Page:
“You sound like you don’t expect me to stay.”
“I don’t. I don’t keep anyone past age thirty. My last assistant is now vice-president of a German bank. The one before that is the sales director of a multi-national food conglomerate. They all become millionaires or multimillionaires in their own right by the age of thirty-five.”
The waiter brought their salads and set them on the table.
“That sounds nice,” she said unenthusiastically.
“You're not impressed?”
“With all due respect, Mr. Pearson, my family might not have the money you obviously do, but I’ve been raised a rich man’s daughter. Money doesn’t impress or motivate me. Having an impact on my world, the things I do, that’s what gets me out of bed in the morning. I wouldn’t be talking to you now if I felt my potential was being utilized. And, again, with all due respect, keeping your schedule straight and booking your hotel rooms isn’t going to do it for me.”
A slight smile played at the corners of Pearson’s lips as he cut into the unshelled lobster claw on his salad. “You think so?”
The way he said it stabbed a moment’s doubt in Chrissy’s heart. It would be awesome to travel the world and meet its movers and shakers. Was there more to this than he was letting on?
“I like your attitude, Ms. Serafina. Believe me, I don’t want people who take the job and exploit it for the next place to move on, though it is one of the perks.”
Now she was confused. She’d just shot down an offer before he made it, but instead of being perturbed or upset he kept talking to her as if they’d already made a deal.
“You are,” Pearson continued, “one of those rare people with principles. I seldom meet people like that, so I’m fascinated. Let me ask you—if I said the job paid half a million a year, would that change your thinking? That, on top of all travel expenses and a company car?”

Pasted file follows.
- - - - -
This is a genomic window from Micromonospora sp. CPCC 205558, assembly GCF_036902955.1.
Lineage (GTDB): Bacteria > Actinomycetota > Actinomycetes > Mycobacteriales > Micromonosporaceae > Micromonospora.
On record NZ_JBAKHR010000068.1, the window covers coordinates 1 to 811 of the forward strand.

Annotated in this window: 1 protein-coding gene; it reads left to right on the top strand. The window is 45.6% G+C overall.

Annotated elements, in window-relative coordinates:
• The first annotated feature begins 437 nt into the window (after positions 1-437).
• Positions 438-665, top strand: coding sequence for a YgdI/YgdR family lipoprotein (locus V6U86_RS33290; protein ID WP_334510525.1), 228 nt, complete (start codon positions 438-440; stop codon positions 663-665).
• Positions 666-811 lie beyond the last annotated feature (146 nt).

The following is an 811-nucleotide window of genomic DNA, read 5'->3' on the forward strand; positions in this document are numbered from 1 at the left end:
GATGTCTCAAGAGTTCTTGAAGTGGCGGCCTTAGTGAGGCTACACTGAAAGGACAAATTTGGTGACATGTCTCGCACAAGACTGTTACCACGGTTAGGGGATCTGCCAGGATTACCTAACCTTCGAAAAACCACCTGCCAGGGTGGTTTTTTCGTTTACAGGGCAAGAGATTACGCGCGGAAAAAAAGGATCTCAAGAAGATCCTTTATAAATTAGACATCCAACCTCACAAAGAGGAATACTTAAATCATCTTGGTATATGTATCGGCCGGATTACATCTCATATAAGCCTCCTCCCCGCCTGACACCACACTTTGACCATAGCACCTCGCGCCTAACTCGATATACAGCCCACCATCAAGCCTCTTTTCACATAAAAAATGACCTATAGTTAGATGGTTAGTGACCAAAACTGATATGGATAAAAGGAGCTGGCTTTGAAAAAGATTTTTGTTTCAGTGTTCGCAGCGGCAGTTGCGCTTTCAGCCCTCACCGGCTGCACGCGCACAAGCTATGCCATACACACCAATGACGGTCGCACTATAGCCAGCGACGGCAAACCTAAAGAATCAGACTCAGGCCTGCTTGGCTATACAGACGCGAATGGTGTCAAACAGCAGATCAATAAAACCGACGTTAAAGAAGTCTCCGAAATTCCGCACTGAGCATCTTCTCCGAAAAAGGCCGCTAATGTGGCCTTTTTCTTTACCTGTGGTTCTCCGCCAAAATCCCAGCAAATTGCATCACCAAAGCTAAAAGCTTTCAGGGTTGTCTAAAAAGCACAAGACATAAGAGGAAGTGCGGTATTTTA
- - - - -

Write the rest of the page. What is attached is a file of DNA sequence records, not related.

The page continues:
Chrissy nearly choked on the piece of lobster she’d just put in her mouth. She coughed and cleared it from her throat. She pulled up her napkin and discretely spit the offending piece into it. Then she took a sip of water.
Pearson peered at her with an amused expression on his face.
“You can’t be serious. For an administrative assistant’s job?”
“Oh, not just a secretary. Mistress of my life.”
Now Chrissy was sure the guy was playing with her. “Mistress?” she sputtered. A blush crept from her breast to her throat, and onto her face. As the impact of his words hit her Chrissy stood, full of righteous indignation. Cocky son of a bitch. “Thanks, but no thanks.”
“Sit down, Ms. Serafina,” he said sternly. “I didn’t mean that in a sexual sense. Seriously, calm down. Do you always fly off the handle when someone says something off-color?” He stared at her with narrowed blue eyes, as if she were a little girl who needed to be punished.
Chrissy swallowed hard. Now she’d done it. She’d offended a rich and powerful man, a client of Charles’. A man like that could make things difficult for Charles, even speak against him to his rich and powerful friends. Possibly sour her reputation among people with whom she might seek a job. This was her fault? What a freakin’ mess! Saks came to her mind for a moment. She hadn’t called him or replied to his texts. Nor had he made any effort since her text. Somehow, she knew he’d never let a man like Pearson make her feel like a child.
She took a deep breath and sat down slowly. She didn’t like this man at all, but all she needed to do was to make it through the rest of the lunch.
But if he said one more creepy thing, he was toast.
“You must forgive me for flying off the handle at your off-color remark,” she said, more frostily than she intended. But now that she’d started with that tone, she couldn’t back off. “I’m not used to men talking to me like that, or making assumptions about what role I’ll play in their life.”
To her surprise, he smiled and then laughed. It spilled out, one chuckle after another, for a long time.
She sat there, stunned. Embarrassment crept over her until finally he wiped a single tear with his napkin.
“Very good, Ms. Serafina. You put me in my place.”
“Is that job requirement?” she said sarcastically.
“At times, yes.”
Her eyes widened in realization. “Were you testing me?”
“Guilty.” He held up his hands in surrender. “I had to see if you had the steel to keep things under control.”
“You keep talking as if I’m going to accept your offer, Mr. Pearson.”
The waiter brought the entrée and Chrissy stared at the huge, thick rib-eye on her plate.
“The money, the travel, and connections aren’t the only perks of the job,” Pearson said with a smile. “Did I mention that all meals are included?”
“Matt, this is a nice car. Very nice.” Saks leaned into the leather seats of the lawyer’s black Lincoln Continental.
“Thanks,” Matt said, settling behind the wheel. “You’re paying for it.”